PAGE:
...
In California, where income tax receipts in January were $1 billion less than forecast, a nonpartisan legislative analyst has urged budget cuts and warned that the state could have about $2 billion less in revenue this year and next than Gov. Arnold Schwarzenegger has projected.
...
Chris McCarty, survey research director at the Bureau of Economic and Business Research at the University of Florida, said it would be foolish to “underestimate the effect that the inability to extract equity from homes is going to have.”
...
[% of new car purchases being made with home equity loans] In California, the percentage was even higher — about 30 percent, . . .

Arizona, California, Florida and Nevada, the chief beneficiaries of the housing rush, are also expected to suffer disproportionately from the slump. From late 2005 to late 2006, existing home sales fell by 21 percent in California . . .

It is still too early to know how most states’ fiscal years will end — this month’s income tax filings will be crucial
...

Perfect Storm said...

On FOX yesterday Wayne Rogers the guy from MASH who played Trapper John, told some pro housing bull commentator that she was nuts that the housing market has hit bottom.

The funny thing she said was that foreclosures are small in number compared to the overall market and that most people who have a house to sell do not have to sell.

I guess she has never been to Sacramento where 40% of the home listed are empty. I guess having an empty home for sale cries I like losing money everday.

Sippn said...

PS - 40% are empty, that is a fact. What is normal?

I get all my good financial data and plan my future around former sit-com stars opinions.

Of course, triple x for x-pert!

Perfect Storm said...

You probably know Wayne Rogers from one of the all-time hit TV shows, M*A*S*H. He gained international fame as Army doctor "Trapper John" McIntyre, and then went on to great success in many other acclaimed plays and movies, including "The Tea House of the August Moon" and "Bus Stop."

But what you may not know is that Rogers is also a world-class investor. That is why in December 2004 FIR took the opportunity to interview the savvy businessman.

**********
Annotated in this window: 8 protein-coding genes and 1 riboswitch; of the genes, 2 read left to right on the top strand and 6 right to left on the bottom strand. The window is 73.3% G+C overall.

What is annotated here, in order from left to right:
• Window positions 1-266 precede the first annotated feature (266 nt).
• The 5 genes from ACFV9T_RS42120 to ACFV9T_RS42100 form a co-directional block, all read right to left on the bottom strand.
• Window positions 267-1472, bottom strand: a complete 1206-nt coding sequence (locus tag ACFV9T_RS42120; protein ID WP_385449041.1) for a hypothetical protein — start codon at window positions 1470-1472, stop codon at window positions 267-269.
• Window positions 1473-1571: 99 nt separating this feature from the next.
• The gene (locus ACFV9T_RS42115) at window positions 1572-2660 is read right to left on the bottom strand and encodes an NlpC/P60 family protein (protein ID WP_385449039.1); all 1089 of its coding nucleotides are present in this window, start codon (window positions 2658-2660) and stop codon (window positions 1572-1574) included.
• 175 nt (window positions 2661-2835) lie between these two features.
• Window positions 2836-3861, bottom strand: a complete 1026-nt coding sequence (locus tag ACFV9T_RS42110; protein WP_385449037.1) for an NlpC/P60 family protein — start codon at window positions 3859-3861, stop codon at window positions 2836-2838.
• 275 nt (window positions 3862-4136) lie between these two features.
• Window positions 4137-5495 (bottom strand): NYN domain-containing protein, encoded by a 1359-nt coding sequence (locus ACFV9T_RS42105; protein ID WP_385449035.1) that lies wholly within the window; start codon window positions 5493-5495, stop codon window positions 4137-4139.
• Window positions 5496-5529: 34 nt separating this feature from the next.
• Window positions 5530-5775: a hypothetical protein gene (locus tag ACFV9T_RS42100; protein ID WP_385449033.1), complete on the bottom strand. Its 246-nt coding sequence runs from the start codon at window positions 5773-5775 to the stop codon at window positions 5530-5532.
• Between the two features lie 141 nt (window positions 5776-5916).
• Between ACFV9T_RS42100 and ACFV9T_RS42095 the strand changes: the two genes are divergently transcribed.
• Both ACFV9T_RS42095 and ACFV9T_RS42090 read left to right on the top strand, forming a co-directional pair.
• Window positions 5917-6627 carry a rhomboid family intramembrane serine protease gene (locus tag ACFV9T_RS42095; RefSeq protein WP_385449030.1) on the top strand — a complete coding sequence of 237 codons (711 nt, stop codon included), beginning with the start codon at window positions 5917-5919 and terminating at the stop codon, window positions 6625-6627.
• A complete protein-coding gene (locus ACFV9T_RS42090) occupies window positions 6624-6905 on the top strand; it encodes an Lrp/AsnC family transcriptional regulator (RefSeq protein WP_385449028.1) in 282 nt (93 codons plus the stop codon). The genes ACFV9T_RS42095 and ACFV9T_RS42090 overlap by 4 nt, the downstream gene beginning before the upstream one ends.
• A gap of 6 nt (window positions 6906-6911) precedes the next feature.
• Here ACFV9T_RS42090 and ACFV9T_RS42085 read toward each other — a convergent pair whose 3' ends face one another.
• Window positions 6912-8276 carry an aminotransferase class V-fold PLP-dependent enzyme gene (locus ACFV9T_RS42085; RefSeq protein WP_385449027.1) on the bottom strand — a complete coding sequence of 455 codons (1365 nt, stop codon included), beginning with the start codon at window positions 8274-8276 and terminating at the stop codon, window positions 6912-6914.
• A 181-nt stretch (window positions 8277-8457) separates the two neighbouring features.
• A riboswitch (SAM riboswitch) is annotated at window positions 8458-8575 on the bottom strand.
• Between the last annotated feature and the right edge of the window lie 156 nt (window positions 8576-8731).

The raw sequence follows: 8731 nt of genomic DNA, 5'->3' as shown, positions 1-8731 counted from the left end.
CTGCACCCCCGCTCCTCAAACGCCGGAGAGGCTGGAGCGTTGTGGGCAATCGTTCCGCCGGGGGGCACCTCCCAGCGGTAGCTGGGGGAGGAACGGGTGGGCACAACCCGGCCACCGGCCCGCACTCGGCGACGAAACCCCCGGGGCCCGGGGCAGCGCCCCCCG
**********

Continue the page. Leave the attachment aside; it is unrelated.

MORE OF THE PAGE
In 2003, Roger's average investment pick was up a huge 47 perecent. In fact, Rogers won the annual competition for the best-performing portfolio among top stock experts who appear on Fox News Channel's "Cashin In", a financial news program that airs each Saturday.

Wayne Rogers Beats the Market - So Can You!

Sippn said...

Everybody who put 5% down on a home in California in 2003 and sold in 2004 BEAT that number. They're all brilliant, too. One year is a fluke.

More on Wayne Rogers:
"In our interview, you'll also discover: ... but why it's a mistake to count real estate out as a great investment elsewhere ..."

Actually after googling him, he sounds pretty smart and worth studying! Works in stocks and commodities. Good story. I owe you 1/2 apology.

Perfect Storm said...

Wayne is very smart and gives practical advice, has been around the block several times. He is 74 years old, but does not look it, I trust him, because I feel his advice is un-biased, unlike that Kramer freak. I would never trust Kramer and his show sucks. I like getting advice from people who are over 62 years old.

Perfect Storm said...

That figure, an often-overlooked measure of how many homes for sale in the country are empty, has climbed to its highest level since the Census Bureau began tracking it four decades ago. Last week, the bureau said that in the final three months of 2006 there were about 2.1 million vacant homes for sale.
That brought the national homeowner vacancy rate to 2.7%, up from 2.0% a year earlier. Before 2006, the number had never risen above 2.0%. Like the housing economy more broadly, the measure varies by region: The South had a homeowner vacancy rate of 3.0%, the Midwest had a rate of 2.9%, the West had a 2.4% rate and the Northeast had a rate of 2.0%.

The number of homes for sale that sit empty is at a ll time high.

a_builder said...

Speaking of vacant homes...I just cruised through Lincoln Crossing this afternoon to check out the carnage wrought by flippers with no money. Holy crapolie! I think its getting worse! I saw two guys hastily loading a uhaul, and TONS of vacant houses. THe "no signs in the front yard" rule seems to have gone out the window, too LOTS of signs! Lots of "For Rent" signs too. Also, saw 3-4 "Vision Capital Financing" signs right next to the RE signs... hmmm- wondering if these are Vision's REO's??
I forgot my camera, but next time i go out there to the Lincoln Home Depot (Which was damn near DESERTED today- didnt have to wait in line, lots of employees standing around too) I'll take some photos. They are framing 3 new houses right now which seems odd given their standing inventory. I am guessing, mebbe a slight exageration due to my quick drive through, that there is a 70% vacancy in that tract!

Steven said...

This month's essay from PIMCO's Bill Gross is availble at PIMCO's website.

He goes into a lengthy discussion about housing and argues that the housing market will force the Fed to lower interest rates.

I'm not sure what to make of it. Obviously he is trying to sell bonds. Does anyone here believe the Fed will lower interest rates anytime soon?